Saturday, August 13, 2016

My Workshop

Columbia Spy is privileged to publish several articles by Columbia native Mike Clark, with permission of the author. The essays were previously published in The Globe Leader and 50-plus Senior News and will continue to be reprinted in the Spy over the next few weeks.

My Workshop
by Mike Clark

There’s a place just off our family room that I like to call my workshop. Workshop is a misnomer, however. There’s hardly room to move in there, let alone do work.

It’s become a place where I go only to look for tools when something in the house breaks, leaks, or falls apart. Sometimes I even think about making stuff—until I turn the lights on.

I look there because I know I put tools in there at one time or another. I just don’t remember which ones or where. I store tools in other places, too (which exacerbates my problem), but the shop is the principal place for the essential implements that I need to maintain our home.

Halloween decorations and paint cans (filled to various levels with paint and dried paint scum) are out in the open on a shelf toward the back of the workshop.

I haven’t used either in years, but at least they are easy to find. I don’t know why Halloween decorations are in there. I certainly didn’t make them. And the paint colors are outdated.

Easily finding things that are no longer of any use to me indicates another problem, as of yet undefined. Hoarding?

But specific tools, when I am in urgent need of them, are hard to find. Not all tools, mind you, are hard to find; large, cumbersome tools are difficult to misplace, after all. There’s a 10-inch table saw right about in the center of the shop. It acts as an anchor and is a symbol of the possibilities and potential of what could someday be a viable workshop.

To get to it, I must step over a chain saw, a circular saw, a jigsaw, and a router. All these power tools are in their original, molded-plastic cases, which enhances the size of each obstruction. Therefore, they offer a challenge when trying to climb over them.

The router, by the way, is brand new; I forgot I had it. I also forget why I bought it.

I would like to move everything aside while walking to my table saw and the workbench beyond, but pushing these ungainly objects to and fro just jams them more tightly against other articles that should not be on a workshop floor. These power tools can only be stored in the spaces in which they sit. I pick them up, and I set them down.

Hand tools are not always so visible, however. And therein lies the gist of my troubles.

Any relatively flat surface in the vicinity of a job I’m doing is a potential storage spot for a small hand tool. It is also a convenient spot to deposit wood scraps, bent nails, stripped screws, and other, larger tools. It happens often enough that a significant supply of important hand tools can end up concealed under mounds of things that should have been discarded long ago.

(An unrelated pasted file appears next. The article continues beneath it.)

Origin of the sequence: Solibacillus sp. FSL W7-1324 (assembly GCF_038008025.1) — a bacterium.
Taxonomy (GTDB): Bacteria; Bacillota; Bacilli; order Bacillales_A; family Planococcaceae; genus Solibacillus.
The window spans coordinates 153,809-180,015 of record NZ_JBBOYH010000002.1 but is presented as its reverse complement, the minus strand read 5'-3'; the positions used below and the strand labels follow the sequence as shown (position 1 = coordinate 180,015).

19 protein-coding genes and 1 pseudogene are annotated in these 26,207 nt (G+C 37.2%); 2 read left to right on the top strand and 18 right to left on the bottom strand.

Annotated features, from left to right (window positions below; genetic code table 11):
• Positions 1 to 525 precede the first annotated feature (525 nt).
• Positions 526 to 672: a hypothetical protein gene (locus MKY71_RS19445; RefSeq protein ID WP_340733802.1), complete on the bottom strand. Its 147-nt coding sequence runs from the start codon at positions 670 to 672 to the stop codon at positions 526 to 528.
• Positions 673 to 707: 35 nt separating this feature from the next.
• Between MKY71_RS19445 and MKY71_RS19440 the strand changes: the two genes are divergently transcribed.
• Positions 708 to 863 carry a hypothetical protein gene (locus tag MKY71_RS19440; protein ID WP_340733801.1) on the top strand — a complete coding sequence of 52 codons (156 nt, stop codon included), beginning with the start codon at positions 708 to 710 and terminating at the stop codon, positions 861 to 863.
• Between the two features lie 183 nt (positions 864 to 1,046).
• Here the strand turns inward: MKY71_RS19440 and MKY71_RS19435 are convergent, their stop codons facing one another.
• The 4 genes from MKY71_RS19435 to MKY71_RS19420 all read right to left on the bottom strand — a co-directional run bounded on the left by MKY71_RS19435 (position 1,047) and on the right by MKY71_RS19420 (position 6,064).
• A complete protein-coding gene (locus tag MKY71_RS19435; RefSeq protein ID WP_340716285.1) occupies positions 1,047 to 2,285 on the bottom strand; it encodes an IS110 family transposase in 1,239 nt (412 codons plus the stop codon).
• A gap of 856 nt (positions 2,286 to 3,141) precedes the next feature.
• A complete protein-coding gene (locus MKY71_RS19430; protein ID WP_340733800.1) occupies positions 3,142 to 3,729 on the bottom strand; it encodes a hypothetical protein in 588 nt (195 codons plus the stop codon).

Oh, the tools and gadgets that I’ve taken the time and care to hang on my large, brown peg-board are fairly neat and in order. I attribute that to the fact that I seldom use those things. They consist of screwdrivers, chisels, nut-drivers, pliers, wrenches, hand saws, hand drills, leftover plumbing supplies, and miscellaneous doodads that are all the wrong sizes and types for the tasks that I need to tend. I must have needed them at one time. I mean, why else would they be there?

I have often searched an inordinately long time for a tool that I know I have. And in my frustration, I give up looking. Then I go to the hardware store and buy a new tool. It saves me a lot of time, and the tool I need is usually inexpensive. The hours I waste looking could be spent repairing, I always say.

In the latest episode, my garbage disposal jammed. You’ll have to ask my wife why, though. Fine, it could have happened to anyone (as she says). So I went down to my workshop to fetch a quarter-inch Allen wrench to jog the flywheel back and forth, which usually clears the jam.

I searched until I found an array of Allen wrenches lying scattershot in a place far from where they should have been. There was no quarter-inch wrench in the pile, although I know I have one—somewhere. In the meantime, I went to the hardware store to get a new one.

Someday I’ll clean out and organize my workshop. And when I do, I’ll more than likely find two of everything.

I’m going to plan a yard sale.

Mike Clark writes a regular column for The Globe Leader newspaper in New Wilmington, Pa. He has a Bachelor of Science degree in Organizational Behavior/Applied Psychology from Albright College. Mike lives in Columbia, Pa., and can be contacted at


  1. Great Story Mike !!!

  2. This story is so true for us too! Made me laugh!! Thanks Mike.

  3. Thank you Mike and THE SPY